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The long-stale page metaphor for Web sites is finally dying out, replaced by the single-screen rich-Internet apps that Flash MX 2004 is at last bringing to the mainstream. To stay ahead of the curve¿and to start creating the kind of Web sites you used to only dream of¿you need this guide. In these pages you'll learn how to create the sites that more and more companies are demanding¿the kind that pull complex data from multiple sources for delivery via a single Web interface, so that users can perform multiple ...
The long-stale page metaphor for Web sites is finally dying out, replaced by the single-screen rich-Internet apps that Flash MX 2004 is at last bringing to the mainstream. To stay ahead of the curve¿and to start creating the kind of Web sites you used to only dream of¿you need this guide. In these pages you'll learn how to create the sites that more and more companies are demanding¿the kind that pull complex data from multiple sources for delivery via a single Web interface, so that users can perform multiple functions from a single screen. The focus here is on building the Flash MX 2004 front end to work with that complex data. You'll learn how to structure applications to eliminate page refreshes while reducing download time, build real-time and time-delayed applications with Flash Communication Server, integrate technologies like Flash Remoting and Macromedia Central, and more. You can even download all of the source files form the book's companion Web site.
|1||Replacing Web Pages with Applications||11|
|2||Designing Flash Applications||29|
|4||Working with Complex Data||91|
|6||Basic Data Exchange||135|
|7||Exchanging Data with Outside Services||187|
|8||Foundation Communication Server||227|
|9||Advanced Communication Server||275|
|11||Quality Assurance and Debugging||339|
|13||Building a Code Library||401|
Posted November 4, 2003
At first glance of Macromedia Flash MX 2004 for Rich Internet Applications I noticed that the book is not meant to be a complete reference for Flash MX 2004 or ActionScripting. Finally I had a book in my hands that isn¿t a 1400 page terse reference manual. Flash MX 2004 for Rich Internet Applications at 460 pages is very convenient and easy to hold. Thank goodness for that as I have read through so many 1400 page reference books lately that my wrists are about to explode. This book will really strike a nerve with intermediate Flash MX 2004 developers who already have some basic understanding of ActionScript and the Flash MX 2004 interface. I enjoyed the small snippets of code with easy to understand explanations. It¿s a real source of relief to me that it doesn¿t require writing 2,000 lines of code just to get an understanding of how a small function works. The book is written as if the author knew ¿just¿ the code I needed to get many important tasks done and he presents it in a way that gives direct explanation and a flexible snippet of code that is also reusable. Of the most interest was Chapter 5 `Presenting Data¿ which has some really good examples of how to work with html and css styles inside of flash to present data in a consistent form. Also standing out is Chapter 6 `Basic Data Exchange¿ which covers using flash to store user information and manipulate your flash movies in some creative and interesting ways. It also covers the use of XML specifically in the Flash MX 2004 interface which is nice. Another mentionable is Chapter 10 `Production Techniques¿ which is full of time saving and useful tips to using flash. This chapter is really worth the price of the book if you don¿t have a vast network of flash developers to tap into for the 411 on how to use Flash MX 2004 in a production environment. All said and done, after I finished reading Flash MX 2004 for Rich Internet Applications it was hard to believe that this book could pack so much useful information into such a small package but it did just that for me. It was a pleasure to read, interesting and full of information. We highly recommend it.Was this review helpful? Yes NoThank you for your feedback. Report this reviewThank you, this review has been flagged.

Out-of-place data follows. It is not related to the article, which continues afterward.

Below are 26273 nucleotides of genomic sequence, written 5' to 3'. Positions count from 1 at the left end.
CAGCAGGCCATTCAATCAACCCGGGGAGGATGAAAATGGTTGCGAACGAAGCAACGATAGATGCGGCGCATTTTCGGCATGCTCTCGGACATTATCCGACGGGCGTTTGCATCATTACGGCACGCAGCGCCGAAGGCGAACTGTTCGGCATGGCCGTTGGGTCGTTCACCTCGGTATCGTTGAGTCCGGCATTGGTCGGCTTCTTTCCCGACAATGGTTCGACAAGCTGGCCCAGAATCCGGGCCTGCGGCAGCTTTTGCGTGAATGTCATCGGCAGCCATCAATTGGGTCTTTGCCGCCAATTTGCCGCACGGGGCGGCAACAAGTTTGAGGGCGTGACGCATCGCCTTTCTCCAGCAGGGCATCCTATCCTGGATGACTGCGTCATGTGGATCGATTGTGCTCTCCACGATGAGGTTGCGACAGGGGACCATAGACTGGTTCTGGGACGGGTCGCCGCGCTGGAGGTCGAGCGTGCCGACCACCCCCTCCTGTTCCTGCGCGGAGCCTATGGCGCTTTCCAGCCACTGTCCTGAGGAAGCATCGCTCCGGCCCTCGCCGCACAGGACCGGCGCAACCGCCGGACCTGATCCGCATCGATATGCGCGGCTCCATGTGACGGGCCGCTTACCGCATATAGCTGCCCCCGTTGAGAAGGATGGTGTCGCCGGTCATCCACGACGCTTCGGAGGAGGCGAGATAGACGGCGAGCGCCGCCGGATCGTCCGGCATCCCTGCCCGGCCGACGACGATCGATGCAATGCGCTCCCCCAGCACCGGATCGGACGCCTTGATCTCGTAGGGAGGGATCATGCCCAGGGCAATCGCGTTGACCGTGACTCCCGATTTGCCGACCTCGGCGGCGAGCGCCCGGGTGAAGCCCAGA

Posted November 13, 2003
Okay, so I usually don't bash books. I will do my best to continue that trend here. This book is written in a `stream of conscious¿ style that becomes fairly rough to read after a few dozen pages. The author conveys genuine interest in the topic; however, the overview presented here is better suited for an executive who needs to understand a birds-eye view of the concepts rather than any real detail. Developers with knowledge of previous versions of Flash should not handle this book. It does not provide enough detail to enhance your experience with 2004. The author includes a section about `Who this Book is not for¿, so I would like to add on to this list. This book is not for developers. This book is not for individuals looking to migrate into Flash MX 2004. This book is not for those that would like to understand what makes Flash 2004 different. Lastly, on a personal side note, I dislike strongly when books of this nature are not technically sound. My favorite part of the book occurs on page 88, when the author refers to using the localhost, an important networking concept for anyone that might be considering Internet Application development. The author implies that localhost and 192.168.1.1 are equivalent and then goes on to say `Don¿t ask me why, but sometimes the second option works when localhost fails, even though they should be the same.¿ It saddens me that I paid money for misinformation that could have been caught by anyone who has ever even taken an intro to networking course. Save your money and your sanity. If I could return this book, it would already be back.Was this review helpful? Yes NoThank you for your feedback. Report this reviewThank you, this review has been flagged.